Dundalk Institute of Technology (DkIT) are proud supporters of education innovation and recently held support training for primary and secondary school teachers on utilising a STEAM approach to learning through the NEXT STEP project.
You may have heard of STEM which stands for Science, Technology, Engineering and Maths, which are subjects much in demand as the STEM industry is the fastest growing sector both nationally and internationally. STEAM is STEM but with Arts included and research has shown that utilising the arts to introduce students to STEM subjects has been extremely effective in supporting children’s understanding and learning. Teaching science in the context of the arts, humanities and social sciences is now recognised as an important learning aid. Similarly, the infusion of science and maths into the learning of non-STEM disciplines could strengthen key-competence development in those disciplines. Collaboration amongst teachers is one of the key features of the NEXT STEP project which employs the whole school approach and aims at creating inclusive learning environments that foster competence development for all learners.
DkIT have been involved with the Erasmus+ funded NEXT STEP project which is a Europe-wide collaboration of educators utilising STEAM to support new ways of learning.
Dr Bridget Kelly from the Department of Life Sciences and one of the key drivers of the NEXT STEP Project which is a Europe-wide collaboration, Said “Teachers from St Louis Secondary School, Dundalk and St Joseph’s National School, Kingscourt presented on their experiences developing projects with their classes as part of this project. In Dundalk, the Art teacher collaborated with the Science teacher to explore saltwater etchings and printing, developing an understanding of circuits and conductivity. In Kingscourt, students developed creative projects on pollinators with a focus on bees. In both instances, the schools completed a self-evaluation for the NEXT STEP project that highlighted how many teachers are already engaged in creative teaching that demonstrates STEAM relationships”.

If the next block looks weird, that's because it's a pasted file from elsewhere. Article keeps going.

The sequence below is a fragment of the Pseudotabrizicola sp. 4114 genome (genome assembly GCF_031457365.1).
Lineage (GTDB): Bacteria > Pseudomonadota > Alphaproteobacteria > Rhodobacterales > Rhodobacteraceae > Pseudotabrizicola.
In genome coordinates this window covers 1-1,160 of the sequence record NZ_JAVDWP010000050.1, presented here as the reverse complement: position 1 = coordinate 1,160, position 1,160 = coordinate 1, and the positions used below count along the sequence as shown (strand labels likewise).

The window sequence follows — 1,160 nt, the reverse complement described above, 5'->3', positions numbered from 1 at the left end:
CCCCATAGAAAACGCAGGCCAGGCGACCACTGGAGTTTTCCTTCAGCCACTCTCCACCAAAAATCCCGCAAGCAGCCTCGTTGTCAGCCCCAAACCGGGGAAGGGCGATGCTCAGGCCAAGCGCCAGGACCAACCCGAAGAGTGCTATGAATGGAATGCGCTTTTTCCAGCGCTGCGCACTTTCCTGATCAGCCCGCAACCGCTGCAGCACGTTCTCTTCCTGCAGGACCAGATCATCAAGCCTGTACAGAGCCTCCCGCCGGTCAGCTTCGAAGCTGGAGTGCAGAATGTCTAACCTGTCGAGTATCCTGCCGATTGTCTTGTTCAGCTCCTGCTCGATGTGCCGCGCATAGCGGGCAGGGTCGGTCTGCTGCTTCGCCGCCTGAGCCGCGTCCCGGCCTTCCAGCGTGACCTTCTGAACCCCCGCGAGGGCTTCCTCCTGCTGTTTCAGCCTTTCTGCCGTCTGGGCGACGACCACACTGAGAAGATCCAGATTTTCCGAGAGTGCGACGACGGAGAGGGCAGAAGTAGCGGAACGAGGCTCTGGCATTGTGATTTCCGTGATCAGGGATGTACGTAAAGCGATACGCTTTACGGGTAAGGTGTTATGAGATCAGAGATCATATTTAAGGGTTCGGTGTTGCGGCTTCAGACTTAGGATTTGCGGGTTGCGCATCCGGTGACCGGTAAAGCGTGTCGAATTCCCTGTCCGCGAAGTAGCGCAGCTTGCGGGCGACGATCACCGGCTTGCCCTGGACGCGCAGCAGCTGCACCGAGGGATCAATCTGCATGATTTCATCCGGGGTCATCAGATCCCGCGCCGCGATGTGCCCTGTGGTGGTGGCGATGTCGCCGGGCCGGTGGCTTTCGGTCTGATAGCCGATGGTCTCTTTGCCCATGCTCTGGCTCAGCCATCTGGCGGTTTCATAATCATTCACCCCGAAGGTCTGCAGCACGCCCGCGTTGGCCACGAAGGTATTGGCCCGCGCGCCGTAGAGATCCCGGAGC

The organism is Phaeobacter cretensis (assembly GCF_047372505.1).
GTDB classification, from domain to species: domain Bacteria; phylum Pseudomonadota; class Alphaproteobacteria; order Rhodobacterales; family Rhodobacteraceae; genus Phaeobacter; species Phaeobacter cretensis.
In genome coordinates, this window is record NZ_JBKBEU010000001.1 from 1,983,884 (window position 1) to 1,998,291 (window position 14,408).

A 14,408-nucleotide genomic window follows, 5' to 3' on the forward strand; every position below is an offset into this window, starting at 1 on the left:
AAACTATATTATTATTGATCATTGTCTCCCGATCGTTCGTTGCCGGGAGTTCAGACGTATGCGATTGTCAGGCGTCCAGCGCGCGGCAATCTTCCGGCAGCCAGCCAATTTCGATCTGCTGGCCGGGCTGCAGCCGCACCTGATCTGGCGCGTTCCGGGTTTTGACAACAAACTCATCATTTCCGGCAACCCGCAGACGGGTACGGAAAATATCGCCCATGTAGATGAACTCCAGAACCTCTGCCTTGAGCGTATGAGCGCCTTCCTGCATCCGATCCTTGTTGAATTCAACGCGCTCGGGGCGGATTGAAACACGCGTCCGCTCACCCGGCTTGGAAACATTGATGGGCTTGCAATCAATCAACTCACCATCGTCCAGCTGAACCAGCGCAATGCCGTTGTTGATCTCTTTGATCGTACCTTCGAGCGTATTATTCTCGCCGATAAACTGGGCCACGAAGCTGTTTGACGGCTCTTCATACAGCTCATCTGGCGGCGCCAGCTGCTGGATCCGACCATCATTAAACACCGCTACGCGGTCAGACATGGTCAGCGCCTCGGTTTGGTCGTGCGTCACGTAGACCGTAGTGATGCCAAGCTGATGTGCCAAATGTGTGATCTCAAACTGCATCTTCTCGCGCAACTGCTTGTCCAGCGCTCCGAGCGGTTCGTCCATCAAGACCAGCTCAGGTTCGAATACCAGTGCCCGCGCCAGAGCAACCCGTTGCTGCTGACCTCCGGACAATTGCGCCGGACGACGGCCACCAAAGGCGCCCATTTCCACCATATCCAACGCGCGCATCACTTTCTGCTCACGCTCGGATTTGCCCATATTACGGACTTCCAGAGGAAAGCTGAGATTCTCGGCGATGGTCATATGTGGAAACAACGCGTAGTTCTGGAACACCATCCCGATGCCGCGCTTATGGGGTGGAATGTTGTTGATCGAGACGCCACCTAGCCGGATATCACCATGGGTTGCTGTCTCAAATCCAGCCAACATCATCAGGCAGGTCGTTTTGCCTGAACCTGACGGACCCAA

During these educational sessions Paula Walsh, a PhD student and TUTF scholar at DkIT under the supervision of Dr Bridget Kelly, Dr Catherine O’Connor and Dr Adèle Commins, explored approaches to learning and curiosity with a focus on early years, demonstrating how some of the ideas could be adapted and developed across the education sector to engage learners at all stages. Participants then explored simple circuits, learning how approaches developed to assist people with particular disabilities can also be integrated into mainstream teaching activities to make learning more engaging. Tasks become games and children’s own curiosity and explorations can find ways of developing ideas in a way teachers may not have imagined.
The events also allowed time for discussion between participants, who reflected on the benefits of working with other teachers and educators and sharing skills. Tom O’Connor, Principal of Scoil Phádraig in Kilcurry, commented on the usefulness of the workshops for considering whole school planning and a desire to implement an ethos of STEAM in the school.
Researchers from DkIT will travel to the University of Western Norway later this month to participate in a final series of meetings, workshops and school visits for the NEXT STEP project. They are already collaborating with partners in Greece on another project which will seek to expand on the NEXT STEP project and involve more local schools in an ever-expanding network.